Editor’s note: The following letter was originally sent before the village board finalized changes to apartment building heating requirements last week.
A recent newspaper article reports that Oak Park is considering reducing the minimum temperature required for apartment buildings to 68 degrees from 70 degrees [Could Oak Park make your apartment cooler? News, Oct. 20]. It is proposed that the reduction would save heating costs, conserve energy and reduce carbon emissions. I suggest reducing the heat required would be counterproductive. It would not save energy.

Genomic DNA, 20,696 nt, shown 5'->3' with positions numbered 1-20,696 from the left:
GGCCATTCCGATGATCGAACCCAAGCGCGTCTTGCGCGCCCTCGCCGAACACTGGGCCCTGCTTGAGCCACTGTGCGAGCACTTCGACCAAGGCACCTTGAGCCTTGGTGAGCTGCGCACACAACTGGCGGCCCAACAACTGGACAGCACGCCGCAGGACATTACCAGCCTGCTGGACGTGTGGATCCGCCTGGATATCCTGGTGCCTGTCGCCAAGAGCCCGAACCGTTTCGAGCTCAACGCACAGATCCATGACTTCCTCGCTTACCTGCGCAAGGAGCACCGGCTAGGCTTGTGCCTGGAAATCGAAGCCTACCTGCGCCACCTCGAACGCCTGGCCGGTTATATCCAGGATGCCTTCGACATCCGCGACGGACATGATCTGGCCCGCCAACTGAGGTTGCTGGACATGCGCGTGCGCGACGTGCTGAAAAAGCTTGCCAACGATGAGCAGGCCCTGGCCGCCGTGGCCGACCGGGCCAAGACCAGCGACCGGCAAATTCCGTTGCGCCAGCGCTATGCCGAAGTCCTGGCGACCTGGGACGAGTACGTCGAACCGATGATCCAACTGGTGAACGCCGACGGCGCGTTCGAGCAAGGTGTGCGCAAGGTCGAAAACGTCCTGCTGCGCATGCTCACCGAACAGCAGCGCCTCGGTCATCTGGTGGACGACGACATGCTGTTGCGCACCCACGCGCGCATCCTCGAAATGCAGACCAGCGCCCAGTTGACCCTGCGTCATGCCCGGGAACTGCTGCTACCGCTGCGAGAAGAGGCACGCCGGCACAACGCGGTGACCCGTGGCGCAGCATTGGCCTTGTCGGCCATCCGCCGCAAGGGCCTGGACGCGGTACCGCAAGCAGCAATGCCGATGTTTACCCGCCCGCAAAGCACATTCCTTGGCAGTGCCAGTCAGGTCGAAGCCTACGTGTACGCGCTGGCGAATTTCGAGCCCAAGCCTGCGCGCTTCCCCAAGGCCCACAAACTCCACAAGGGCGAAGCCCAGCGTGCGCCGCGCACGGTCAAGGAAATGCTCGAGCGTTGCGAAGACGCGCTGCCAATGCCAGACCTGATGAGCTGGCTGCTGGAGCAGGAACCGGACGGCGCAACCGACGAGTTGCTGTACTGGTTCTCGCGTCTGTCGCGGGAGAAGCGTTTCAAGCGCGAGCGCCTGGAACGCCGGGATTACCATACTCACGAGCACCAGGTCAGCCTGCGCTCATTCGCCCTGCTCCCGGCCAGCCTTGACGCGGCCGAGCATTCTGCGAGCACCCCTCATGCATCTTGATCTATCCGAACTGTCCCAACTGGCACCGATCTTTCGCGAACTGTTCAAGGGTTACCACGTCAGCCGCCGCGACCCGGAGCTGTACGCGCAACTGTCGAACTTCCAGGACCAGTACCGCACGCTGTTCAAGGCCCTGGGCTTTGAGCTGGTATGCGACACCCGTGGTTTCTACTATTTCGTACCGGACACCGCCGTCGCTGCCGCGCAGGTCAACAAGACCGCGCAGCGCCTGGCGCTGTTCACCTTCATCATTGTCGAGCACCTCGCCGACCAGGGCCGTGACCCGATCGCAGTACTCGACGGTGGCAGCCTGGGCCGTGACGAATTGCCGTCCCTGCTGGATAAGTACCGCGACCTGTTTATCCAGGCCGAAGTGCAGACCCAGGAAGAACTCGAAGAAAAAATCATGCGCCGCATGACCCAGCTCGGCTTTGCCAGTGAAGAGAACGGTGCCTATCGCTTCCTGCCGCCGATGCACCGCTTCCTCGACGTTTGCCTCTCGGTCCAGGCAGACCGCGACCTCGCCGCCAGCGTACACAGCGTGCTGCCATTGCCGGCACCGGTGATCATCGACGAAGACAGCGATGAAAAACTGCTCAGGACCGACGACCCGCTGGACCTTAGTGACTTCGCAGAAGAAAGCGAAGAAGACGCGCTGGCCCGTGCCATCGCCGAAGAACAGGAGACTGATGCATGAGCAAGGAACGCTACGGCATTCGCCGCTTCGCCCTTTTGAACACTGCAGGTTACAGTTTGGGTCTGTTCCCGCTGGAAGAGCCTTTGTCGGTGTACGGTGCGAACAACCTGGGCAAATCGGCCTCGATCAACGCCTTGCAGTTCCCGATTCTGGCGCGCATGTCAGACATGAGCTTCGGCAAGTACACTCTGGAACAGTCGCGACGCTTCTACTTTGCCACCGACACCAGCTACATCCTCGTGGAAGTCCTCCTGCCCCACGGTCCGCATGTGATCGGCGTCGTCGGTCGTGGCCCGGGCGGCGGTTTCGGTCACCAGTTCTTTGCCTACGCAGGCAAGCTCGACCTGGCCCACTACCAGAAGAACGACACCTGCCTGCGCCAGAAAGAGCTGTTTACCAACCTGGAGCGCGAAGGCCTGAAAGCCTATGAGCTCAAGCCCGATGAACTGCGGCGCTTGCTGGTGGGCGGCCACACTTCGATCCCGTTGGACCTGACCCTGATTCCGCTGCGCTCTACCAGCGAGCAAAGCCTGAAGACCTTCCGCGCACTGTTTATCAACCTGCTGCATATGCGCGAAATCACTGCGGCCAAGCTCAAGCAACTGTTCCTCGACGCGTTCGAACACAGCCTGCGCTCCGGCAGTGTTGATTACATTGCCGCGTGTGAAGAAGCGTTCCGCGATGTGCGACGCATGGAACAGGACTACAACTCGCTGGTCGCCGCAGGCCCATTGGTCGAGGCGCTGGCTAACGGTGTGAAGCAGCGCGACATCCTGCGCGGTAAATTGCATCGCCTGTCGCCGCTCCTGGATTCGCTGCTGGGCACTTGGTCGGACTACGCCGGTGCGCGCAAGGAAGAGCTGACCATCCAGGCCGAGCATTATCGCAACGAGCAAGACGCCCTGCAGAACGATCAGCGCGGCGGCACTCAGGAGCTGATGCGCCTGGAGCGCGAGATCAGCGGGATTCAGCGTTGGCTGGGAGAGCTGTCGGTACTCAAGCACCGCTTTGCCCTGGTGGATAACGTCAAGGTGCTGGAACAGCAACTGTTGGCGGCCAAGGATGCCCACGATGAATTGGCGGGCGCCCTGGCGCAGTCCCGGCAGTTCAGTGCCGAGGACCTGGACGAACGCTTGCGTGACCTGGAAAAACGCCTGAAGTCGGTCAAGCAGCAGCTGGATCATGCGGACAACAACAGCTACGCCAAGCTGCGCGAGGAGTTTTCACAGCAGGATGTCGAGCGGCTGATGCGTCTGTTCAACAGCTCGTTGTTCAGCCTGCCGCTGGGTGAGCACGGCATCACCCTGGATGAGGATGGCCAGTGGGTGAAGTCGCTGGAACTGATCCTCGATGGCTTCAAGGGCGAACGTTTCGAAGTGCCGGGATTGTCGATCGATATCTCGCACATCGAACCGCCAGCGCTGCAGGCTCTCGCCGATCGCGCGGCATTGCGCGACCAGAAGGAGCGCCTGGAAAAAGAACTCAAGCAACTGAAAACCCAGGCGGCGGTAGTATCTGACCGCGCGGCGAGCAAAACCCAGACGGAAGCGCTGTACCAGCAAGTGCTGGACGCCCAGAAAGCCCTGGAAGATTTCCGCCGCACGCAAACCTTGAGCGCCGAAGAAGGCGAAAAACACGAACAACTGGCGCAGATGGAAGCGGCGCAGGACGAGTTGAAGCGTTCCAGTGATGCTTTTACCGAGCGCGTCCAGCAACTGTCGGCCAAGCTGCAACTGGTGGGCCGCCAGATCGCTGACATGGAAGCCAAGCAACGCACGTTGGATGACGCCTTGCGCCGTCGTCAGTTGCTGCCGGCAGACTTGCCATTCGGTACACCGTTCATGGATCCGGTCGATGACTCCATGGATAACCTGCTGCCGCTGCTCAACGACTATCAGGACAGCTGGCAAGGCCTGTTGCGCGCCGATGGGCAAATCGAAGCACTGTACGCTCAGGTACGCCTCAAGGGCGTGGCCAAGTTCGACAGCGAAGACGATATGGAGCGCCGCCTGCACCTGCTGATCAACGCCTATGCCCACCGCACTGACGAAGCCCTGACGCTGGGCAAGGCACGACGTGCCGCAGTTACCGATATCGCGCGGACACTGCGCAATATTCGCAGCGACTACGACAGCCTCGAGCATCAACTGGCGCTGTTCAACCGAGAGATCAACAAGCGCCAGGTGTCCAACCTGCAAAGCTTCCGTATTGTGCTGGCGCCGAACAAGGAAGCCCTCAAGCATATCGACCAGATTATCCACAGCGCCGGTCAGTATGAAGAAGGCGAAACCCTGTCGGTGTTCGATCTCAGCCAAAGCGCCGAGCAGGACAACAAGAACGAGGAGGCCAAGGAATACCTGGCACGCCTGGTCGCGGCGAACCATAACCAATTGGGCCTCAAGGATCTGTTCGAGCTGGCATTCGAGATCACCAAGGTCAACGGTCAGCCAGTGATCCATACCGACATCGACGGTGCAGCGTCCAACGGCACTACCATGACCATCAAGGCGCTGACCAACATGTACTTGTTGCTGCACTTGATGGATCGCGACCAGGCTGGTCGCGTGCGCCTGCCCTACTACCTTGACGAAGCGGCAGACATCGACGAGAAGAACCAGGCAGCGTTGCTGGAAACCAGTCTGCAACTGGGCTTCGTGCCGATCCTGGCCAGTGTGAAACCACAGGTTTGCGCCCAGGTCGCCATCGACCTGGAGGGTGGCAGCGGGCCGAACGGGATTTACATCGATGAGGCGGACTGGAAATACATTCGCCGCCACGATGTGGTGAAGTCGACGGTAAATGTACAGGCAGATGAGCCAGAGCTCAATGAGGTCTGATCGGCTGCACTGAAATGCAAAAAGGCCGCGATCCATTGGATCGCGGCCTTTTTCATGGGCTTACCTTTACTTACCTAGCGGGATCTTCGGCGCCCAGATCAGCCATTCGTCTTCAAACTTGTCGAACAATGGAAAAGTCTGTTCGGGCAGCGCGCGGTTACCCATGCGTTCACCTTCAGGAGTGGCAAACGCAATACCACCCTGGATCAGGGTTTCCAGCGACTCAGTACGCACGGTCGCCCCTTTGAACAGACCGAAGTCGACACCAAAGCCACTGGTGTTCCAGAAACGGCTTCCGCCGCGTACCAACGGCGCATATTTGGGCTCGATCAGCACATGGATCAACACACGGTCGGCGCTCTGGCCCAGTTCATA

Even with the aid of humidifiers to address the dry-air problem, 68 degrees is too cool for many people, especially the elderly for whom the customary recommendation is 72 degrees. When apartment dwellers are too cold, they often do not reach for an additional sweater, but resort to the use of electric heaters, or they turn on the kitchen oven. The energy consumed by operating those appliances exceeds the amount saved by cutting back on the building’s heating system. Of course, there are the additional dangers of fire and health hazards, which could affect all the tenants as well as the building.
The present heating requirement is not unreasonable; it has evolved through years of experience and with the recommendations of health advocates, and I think it should not be changed.